Life’s too short as work-life balance, lack of appreciation and boredom create desire for people in Northern Ireland to change jobs

A staggering 48% of people in Northern Ireland are considering a post-lockdown career overhaul, according to new research.

The nationwide survey of more than 2,000 British workers, carried out by The National Lottery, has revealed the extent to which 2020 has forced people to reconsider their lifestyles, with jobs and careers coming out as the number one aspect people now want to change.

A whopping 64% of those polled in Northern Ireland said they now think life is too short to be working in a job they hate. More than 40% said lockdown had made them realise the importance of a good work-life balance, while 37% said that, on reflection, time had led them to the conclusion that they weren’t appreciated in their current job. 

Boredom is also a factor with 35% claiming that they’ve simply been doing the same thing for too long.

When it comes to career changes, lockdown has led to 21% of people in Northern Ireland wanting to work in the medical profession as a doctor, nurse, midwife or care worker. Helping others is a common theme with a further 16% of people surveyed saying they now want to retrain as a teacher.

Meanwhile, 13% would like a simpler stress-free existence as a shop assistant with other popular choices for a career change including retraining as a florist, counsellor/therapist or photographer.

The study also found that the biggest barrier to changing careers for people in Northern Ireland is a lack of confidence in their own ability or skillset – and whether the new venture will be a success (40%). 

The ‘fear factor’ is also a major deterrent with people fearful of trying something completely new, afraid of failure or worried about not being able to pay the bills.

Having the funds to start their own business or pay for the necessary training is a barrier for many, a hurdle that winning the lottery would certainly help overcome!

A staggering 89% of those polled in Northern Ireland said the events of 2020 have also made them reconsider their lifestyle and priorities.

A total of 63% have now pledged to become healthier. Forty two percent said that lockdown had made them realise the importance of spending time with loved ones.

The survey findings are revealed as the country prepares for Friday’s EuroMillions draw, (28 August) – a rollover with an estimated whooping £126M jackpot up for grabs.

If someone from Northern Ireland was to win big on Friday night, a total of 35% said they would give up work, with 29% wanting to start their own business.  18% would retrain for their dream job – with popular choices including learning a new trade, gaining a pilot’s license and becoming a charity worker.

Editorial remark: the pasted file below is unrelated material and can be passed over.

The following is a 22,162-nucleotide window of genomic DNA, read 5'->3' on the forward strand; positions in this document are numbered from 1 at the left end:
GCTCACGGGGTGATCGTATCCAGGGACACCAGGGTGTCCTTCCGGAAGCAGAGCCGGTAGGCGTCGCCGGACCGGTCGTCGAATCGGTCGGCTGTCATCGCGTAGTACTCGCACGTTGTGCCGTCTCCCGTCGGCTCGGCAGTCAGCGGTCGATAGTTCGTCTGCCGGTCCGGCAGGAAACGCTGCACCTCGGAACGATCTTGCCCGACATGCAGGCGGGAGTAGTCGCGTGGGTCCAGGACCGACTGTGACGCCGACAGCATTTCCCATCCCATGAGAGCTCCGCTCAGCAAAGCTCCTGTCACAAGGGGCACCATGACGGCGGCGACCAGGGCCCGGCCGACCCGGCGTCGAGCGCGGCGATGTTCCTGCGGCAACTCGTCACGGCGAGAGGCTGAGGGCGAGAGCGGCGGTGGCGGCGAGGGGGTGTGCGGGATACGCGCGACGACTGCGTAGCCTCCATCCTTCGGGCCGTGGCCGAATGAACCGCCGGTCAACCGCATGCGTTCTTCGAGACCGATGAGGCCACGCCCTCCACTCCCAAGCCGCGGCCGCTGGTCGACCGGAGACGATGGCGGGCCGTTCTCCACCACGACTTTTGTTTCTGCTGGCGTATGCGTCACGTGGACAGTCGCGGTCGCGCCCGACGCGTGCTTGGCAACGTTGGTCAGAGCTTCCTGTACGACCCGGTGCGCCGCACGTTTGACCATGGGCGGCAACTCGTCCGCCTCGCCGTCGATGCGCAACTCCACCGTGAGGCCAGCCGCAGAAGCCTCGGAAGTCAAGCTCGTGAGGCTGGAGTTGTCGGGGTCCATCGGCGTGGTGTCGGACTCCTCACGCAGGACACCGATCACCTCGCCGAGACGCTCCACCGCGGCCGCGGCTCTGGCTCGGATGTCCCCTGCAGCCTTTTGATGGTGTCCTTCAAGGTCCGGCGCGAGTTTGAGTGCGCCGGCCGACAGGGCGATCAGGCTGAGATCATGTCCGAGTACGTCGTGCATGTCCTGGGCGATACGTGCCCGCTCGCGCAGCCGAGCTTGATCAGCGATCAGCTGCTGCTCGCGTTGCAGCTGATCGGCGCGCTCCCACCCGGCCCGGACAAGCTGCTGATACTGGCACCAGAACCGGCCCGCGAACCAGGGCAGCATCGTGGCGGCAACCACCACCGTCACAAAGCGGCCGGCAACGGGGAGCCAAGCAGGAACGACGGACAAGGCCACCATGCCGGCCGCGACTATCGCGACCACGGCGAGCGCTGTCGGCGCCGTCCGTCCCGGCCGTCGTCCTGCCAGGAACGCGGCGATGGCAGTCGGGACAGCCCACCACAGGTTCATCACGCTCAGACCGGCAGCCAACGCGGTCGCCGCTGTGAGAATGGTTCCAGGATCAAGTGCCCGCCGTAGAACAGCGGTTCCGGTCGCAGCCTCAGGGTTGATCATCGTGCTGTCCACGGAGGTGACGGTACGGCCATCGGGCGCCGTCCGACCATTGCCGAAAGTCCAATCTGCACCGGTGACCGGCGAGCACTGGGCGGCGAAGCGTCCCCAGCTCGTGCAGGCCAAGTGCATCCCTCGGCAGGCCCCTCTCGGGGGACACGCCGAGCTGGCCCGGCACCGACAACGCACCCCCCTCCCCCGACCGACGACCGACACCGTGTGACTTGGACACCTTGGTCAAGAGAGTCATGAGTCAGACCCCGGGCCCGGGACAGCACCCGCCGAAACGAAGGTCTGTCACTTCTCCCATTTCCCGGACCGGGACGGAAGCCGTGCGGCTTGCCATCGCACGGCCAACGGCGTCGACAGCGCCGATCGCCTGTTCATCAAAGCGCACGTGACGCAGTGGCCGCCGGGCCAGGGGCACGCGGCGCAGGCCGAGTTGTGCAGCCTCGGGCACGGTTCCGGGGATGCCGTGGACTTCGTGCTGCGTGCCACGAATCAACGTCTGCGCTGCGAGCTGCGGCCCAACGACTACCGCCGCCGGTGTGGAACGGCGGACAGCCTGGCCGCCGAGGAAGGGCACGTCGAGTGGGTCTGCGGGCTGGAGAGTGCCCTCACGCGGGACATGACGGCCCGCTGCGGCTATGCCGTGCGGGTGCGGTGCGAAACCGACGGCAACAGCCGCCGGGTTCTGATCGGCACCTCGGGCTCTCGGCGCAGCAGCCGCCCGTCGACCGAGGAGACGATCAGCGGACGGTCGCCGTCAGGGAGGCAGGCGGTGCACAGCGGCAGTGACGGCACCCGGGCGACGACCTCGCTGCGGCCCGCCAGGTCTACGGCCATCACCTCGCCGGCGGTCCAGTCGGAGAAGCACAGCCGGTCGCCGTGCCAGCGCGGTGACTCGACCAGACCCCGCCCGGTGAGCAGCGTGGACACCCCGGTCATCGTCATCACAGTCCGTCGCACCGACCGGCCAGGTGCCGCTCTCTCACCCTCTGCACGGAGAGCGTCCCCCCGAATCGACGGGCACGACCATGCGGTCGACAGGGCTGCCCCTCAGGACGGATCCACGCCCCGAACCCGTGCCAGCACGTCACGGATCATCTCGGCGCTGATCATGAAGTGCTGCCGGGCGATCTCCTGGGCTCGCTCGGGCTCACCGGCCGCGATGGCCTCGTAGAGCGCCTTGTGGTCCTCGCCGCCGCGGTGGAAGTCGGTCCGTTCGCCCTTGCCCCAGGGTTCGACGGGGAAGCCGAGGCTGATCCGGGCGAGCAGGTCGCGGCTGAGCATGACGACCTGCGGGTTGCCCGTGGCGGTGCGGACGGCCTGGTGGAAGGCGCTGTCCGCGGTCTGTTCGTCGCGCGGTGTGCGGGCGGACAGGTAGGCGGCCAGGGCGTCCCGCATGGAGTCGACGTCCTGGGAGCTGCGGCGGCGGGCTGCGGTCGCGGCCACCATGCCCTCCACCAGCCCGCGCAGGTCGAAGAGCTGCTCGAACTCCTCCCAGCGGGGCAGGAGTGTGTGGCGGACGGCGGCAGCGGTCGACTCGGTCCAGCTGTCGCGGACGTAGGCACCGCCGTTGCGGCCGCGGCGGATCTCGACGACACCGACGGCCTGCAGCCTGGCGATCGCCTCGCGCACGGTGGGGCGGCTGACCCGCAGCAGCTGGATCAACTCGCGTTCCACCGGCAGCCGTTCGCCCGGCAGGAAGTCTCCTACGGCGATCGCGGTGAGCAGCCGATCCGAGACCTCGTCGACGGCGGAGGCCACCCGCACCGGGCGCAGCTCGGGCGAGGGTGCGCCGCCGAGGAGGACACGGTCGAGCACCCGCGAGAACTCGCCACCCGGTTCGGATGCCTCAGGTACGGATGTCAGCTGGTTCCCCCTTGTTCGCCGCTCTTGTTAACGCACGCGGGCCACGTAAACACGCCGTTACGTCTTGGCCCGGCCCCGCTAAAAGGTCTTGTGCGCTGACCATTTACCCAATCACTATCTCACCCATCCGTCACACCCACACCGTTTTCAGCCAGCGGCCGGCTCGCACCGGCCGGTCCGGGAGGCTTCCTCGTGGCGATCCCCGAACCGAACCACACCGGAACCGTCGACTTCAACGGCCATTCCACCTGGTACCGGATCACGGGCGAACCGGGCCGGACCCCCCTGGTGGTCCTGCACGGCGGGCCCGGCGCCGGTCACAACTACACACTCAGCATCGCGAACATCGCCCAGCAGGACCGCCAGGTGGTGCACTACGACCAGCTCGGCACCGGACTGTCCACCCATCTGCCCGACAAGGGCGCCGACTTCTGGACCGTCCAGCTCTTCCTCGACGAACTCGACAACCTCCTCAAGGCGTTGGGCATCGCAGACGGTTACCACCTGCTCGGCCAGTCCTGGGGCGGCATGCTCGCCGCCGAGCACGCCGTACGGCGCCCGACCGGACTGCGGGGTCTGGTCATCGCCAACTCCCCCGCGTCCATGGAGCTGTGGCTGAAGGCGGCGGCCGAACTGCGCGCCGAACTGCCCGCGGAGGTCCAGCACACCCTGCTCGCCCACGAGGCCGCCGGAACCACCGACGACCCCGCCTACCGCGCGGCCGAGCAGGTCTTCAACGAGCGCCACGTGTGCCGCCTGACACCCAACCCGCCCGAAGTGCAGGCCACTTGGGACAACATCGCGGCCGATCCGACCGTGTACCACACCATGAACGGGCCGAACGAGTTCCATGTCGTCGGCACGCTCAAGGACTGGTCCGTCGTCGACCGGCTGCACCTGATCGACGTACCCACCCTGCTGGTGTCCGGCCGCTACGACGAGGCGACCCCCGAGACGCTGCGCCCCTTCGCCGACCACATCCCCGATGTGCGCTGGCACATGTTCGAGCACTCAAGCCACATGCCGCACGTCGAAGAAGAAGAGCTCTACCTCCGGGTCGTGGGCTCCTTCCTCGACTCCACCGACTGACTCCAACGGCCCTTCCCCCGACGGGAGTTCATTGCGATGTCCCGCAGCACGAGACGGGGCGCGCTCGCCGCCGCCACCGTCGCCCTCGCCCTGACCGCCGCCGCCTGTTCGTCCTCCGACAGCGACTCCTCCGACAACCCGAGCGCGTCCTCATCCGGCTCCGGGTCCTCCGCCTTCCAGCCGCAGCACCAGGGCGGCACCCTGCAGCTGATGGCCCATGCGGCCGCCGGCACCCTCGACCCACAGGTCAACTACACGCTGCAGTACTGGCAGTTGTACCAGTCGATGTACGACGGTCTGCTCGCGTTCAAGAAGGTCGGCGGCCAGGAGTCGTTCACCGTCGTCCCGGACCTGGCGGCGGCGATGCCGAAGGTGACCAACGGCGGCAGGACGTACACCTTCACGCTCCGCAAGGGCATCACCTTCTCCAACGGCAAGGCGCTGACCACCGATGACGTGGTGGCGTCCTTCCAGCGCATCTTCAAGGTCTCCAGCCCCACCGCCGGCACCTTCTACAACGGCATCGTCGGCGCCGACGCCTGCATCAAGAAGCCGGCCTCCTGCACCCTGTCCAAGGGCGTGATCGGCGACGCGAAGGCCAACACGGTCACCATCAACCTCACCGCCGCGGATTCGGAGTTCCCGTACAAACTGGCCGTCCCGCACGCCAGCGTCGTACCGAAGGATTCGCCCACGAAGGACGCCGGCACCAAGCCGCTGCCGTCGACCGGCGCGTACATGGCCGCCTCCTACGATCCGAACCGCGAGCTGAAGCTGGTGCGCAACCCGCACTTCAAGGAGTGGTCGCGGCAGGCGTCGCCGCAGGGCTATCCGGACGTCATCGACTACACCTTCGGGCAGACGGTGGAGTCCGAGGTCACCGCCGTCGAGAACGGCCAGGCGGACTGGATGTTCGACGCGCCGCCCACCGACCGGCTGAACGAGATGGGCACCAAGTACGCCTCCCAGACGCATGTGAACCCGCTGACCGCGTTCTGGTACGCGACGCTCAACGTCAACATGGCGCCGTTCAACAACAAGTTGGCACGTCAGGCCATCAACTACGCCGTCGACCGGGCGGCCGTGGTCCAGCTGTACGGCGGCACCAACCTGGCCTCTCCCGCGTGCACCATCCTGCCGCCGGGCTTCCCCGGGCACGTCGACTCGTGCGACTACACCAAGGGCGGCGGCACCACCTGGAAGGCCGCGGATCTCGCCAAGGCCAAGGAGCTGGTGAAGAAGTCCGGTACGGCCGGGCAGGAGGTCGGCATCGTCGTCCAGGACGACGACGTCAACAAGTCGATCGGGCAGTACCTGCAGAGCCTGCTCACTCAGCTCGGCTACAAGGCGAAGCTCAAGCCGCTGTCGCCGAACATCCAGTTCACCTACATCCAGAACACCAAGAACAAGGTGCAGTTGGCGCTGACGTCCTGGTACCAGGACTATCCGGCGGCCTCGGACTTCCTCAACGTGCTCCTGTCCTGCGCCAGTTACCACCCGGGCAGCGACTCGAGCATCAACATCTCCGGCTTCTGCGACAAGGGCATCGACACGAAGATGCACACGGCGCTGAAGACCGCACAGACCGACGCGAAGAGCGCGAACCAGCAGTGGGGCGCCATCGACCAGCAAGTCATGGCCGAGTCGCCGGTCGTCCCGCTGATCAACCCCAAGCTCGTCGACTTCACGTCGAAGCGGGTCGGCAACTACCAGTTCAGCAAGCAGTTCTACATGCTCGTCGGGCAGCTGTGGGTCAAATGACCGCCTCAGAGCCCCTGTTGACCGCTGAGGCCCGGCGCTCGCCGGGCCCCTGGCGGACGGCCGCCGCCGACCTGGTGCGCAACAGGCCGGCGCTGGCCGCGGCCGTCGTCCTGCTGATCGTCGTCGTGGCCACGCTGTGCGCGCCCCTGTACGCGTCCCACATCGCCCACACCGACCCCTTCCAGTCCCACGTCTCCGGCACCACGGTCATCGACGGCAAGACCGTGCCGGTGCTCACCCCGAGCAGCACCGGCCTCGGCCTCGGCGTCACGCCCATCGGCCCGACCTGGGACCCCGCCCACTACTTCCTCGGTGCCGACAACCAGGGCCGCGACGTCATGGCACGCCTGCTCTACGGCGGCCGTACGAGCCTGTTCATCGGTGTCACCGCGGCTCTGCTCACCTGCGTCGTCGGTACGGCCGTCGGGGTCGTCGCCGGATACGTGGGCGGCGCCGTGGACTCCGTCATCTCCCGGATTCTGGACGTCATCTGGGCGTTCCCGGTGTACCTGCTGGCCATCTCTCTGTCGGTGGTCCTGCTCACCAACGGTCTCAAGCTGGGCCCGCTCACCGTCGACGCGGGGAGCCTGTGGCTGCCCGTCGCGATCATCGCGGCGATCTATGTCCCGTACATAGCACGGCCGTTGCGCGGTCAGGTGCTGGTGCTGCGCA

Commenting on the findings, Camelot’s Senior Winners’ Advisor, Andy Carter said, “2020 seems to have left many of us wanting more from our jobs, thinking about what our next career move might be or jacking it all in to do something that we really love.

“Our passion for gardening and cooking in lockdown and months of home schooling has clearly inspired the nation to consider a career overhaul and realise the importance of job satisfaction.

“And the importance on our careers doesn’t appear to change even after a lottery win, with only a third of people in Northern Ireland looking to quit their jobs if they win. Over half of National Lottery winners still work in some capacity and just under a quarter of them have started their own business after their win, turning their hand to floristry, hairdressing – we even have one that has invented their own spicy sauce!”

This Friday’s EuroMillions draw (28 August) is a rollover with an estimated £126M jackpot up for grabs. Players are urged to get their tickets early to be in with a chance of winning this jaw-dropping jackpot. 

Players can check their tickets online at www.national-lottery.co.uk, via the National Lottery app or in their local store.

Top five new career ambitions for people in Northern Ireland are:

  1. Medical professional 21%
  2. Teacher 16%
  3. Shop assistant 13%
  4. Florist10%
  5. Counsellor 10% 

 

-ENDS- 

MEDIA ENQUIRIES:  For further information, please contact Michael Rafferty at Duffy Rafferty Communications, Camelot’s Regional Press Office, on 07768 336169 or Sally Hyam, Camelot Press Office 0207 632 5711 or 07968384423

 

Notes to Editors: 

  • Research conducted on behalf of The National Lottery by Gingercomms among 2,000 adults between 14 and 19 August 2020
  • Camelot UK Lotteries Limited is the licensed operator of The National Lottery® and is committed to raising money for National Lottery Good Causes designated by Parliament. Camelot is not responsible for distributing or awarding these funds.
  • On average, Camelot generates around £30 million each week for National Lottery-funded projects. To date, £41 billion has now been raised and more than 565,000 individual grants have been made across the UK – more than 200 lottery grants in every UK postcode district.
  • The National Lottery has awarded £75 billion in prizes to date and created more than 5,700 millionaires or multi-millionaires since its launch in 1994.
  • For further information on Camelot, The National Lottery and its games, please visit: www.camelotgroup.co.uk and national-lottery.co.uk
  • Players of all National Lottery games must be aged 16 or over.